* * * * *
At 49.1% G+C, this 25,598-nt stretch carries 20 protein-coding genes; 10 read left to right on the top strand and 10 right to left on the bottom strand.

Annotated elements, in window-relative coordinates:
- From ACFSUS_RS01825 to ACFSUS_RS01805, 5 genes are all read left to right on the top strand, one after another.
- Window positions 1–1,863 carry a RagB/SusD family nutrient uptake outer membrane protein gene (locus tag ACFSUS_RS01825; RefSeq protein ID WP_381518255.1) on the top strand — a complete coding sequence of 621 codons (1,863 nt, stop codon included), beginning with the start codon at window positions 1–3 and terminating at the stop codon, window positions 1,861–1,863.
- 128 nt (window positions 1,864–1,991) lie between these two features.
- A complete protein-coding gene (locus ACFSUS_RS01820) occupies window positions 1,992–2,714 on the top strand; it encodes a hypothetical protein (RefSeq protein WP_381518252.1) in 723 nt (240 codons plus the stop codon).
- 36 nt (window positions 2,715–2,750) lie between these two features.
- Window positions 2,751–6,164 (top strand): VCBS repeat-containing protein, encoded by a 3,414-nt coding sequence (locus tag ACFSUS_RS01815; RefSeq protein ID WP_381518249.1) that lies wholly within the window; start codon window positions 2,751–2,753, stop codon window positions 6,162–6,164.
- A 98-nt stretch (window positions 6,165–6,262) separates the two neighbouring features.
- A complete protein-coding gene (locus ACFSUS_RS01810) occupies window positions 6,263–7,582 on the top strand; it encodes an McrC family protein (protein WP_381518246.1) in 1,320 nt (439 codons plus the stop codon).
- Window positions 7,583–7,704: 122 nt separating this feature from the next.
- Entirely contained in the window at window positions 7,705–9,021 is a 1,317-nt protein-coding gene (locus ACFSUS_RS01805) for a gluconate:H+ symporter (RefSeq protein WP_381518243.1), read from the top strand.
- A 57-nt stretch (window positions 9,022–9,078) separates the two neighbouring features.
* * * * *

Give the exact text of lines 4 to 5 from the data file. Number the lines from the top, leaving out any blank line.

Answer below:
- Window positions 1–1,863 carry a RagB/SusD family nutrient uptake outer membrane protein gene (locus tag ACFSUS_RS01825; RefSeq protein ID WP_381518255.1) on the top strand — a complete coding sequence of 621 codons (1,863 nt, stop codon included), beginning with the start codon at window positions 1–3 and terminating at the stop codon, window positions 1,861–1,863.
- 128 nt (window positions 1,864–1,991) lie between these two features.